By Charlie De Mar

CHICAGO (CBS) — The NCAA is embracing change – moving one step closer to allowing student athletes to earn money off their names, images, and likenesses.

It is a move that has been gaining momentum and could soon be a reality, as CBS 2’s Charlie De Mar reported Tuesday night.

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College sports rake in more than $1 billion dollars a year, and the kids putting in the work on the field don’t earn a dollar. They never have.

“This is a monumental shift in college sports,” said sports legal analyst Exavier Pope. “The pressure on the NCAA was just too much to bear.”

The NCAA ruling Tuesday will allow college athletes to earn some money. But it won’t be coming directly from the colleges – it will be tied to players’ performance on the field.

“We’ve been following the California legislation,” said Illinois state Rep. Emanuel Chris Welch (D-Westchester).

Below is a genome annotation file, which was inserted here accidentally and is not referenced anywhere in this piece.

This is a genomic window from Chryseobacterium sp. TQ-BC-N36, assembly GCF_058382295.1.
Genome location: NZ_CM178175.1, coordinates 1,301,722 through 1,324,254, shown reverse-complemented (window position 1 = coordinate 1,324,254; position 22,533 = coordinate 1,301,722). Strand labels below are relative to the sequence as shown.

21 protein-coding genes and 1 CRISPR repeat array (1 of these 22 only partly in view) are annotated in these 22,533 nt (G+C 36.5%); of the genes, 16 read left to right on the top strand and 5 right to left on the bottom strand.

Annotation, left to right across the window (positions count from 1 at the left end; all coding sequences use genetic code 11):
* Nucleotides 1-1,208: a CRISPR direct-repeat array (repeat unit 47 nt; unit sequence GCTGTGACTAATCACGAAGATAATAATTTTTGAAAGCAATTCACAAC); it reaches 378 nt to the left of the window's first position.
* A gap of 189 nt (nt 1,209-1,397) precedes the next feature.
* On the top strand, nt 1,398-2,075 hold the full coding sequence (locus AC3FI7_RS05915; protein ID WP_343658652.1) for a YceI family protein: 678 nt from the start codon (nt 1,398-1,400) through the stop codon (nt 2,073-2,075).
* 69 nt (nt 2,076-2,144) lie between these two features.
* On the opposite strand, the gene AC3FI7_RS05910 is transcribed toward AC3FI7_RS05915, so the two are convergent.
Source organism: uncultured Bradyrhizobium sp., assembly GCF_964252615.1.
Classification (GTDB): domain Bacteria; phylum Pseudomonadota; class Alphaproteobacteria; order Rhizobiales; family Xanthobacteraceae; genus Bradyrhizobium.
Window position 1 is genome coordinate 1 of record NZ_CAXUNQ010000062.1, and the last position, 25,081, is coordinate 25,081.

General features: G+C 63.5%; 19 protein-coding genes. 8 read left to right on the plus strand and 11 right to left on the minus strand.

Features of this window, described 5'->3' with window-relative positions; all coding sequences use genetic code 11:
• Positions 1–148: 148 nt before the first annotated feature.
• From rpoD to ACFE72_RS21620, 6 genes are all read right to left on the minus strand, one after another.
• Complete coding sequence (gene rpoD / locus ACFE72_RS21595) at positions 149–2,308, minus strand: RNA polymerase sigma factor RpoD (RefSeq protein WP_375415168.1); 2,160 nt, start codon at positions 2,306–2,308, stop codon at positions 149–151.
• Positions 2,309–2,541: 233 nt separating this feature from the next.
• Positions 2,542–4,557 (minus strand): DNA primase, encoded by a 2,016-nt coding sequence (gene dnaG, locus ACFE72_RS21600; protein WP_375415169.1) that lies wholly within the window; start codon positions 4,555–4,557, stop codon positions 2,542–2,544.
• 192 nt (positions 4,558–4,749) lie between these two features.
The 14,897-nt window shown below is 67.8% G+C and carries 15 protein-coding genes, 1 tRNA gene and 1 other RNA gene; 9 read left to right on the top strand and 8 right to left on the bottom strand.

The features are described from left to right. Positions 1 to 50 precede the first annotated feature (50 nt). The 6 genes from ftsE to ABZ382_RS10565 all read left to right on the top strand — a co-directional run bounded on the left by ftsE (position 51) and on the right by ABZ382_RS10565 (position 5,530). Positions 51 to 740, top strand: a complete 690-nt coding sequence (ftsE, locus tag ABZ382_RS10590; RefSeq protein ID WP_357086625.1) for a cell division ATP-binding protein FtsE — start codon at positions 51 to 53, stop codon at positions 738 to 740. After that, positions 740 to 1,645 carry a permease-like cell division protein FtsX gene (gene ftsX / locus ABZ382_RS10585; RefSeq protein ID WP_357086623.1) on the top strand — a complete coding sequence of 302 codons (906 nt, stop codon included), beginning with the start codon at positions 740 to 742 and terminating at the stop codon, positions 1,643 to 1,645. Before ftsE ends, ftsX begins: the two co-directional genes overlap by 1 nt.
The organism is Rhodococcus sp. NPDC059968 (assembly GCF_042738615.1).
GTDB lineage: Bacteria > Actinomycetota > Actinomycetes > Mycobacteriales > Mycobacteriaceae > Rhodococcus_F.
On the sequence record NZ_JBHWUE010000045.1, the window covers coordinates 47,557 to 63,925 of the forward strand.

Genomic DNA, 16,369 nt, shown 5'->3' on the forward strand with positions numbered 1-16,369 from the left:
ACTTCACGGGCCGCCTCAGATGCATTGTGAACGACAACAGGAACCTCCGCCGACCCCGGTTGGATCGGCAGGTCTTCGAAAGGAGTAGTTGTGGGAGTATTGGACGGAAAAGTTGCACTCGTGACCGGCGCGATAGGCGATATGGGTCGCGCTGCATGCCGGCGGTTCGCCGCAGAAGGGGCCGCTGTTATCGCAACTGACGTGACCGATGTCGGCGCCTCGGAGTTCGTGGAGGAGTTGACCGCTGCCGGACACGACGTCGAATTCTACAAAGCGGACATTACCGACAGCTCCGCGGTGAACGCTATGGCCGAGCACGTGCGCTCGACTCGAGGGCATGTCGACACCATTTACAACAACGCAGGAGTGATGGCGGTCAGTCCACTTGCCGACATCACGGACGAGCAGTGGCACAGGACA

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Welch sponsored a bill similar to the one California recently signed into law last month – allowing college athletes to profit off their names, images and likenesses.

“The NCAA has a lot of archaic rules that need to be looked at again,” Welch said.

Now, the NCAA appears to be bending its longtime stance – and opening the door for students to make a couple extra bucks

“You don’t necessarily have to be paid $1 million. It could be your local Division III School being on a poster to sell pizza,” Pope said. “Allowing college athletes to profit off their name, image, and likeness, in fact, takes the temptation away to take money under the table.”

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The details of how student athletes will get paid and how it will all work is still being worked out. But the NCAA has made it clear it is still opposed the state legislation in California and in Illinois because they fear it opens the door for a pay-for-play scenario.

Charlie De Mar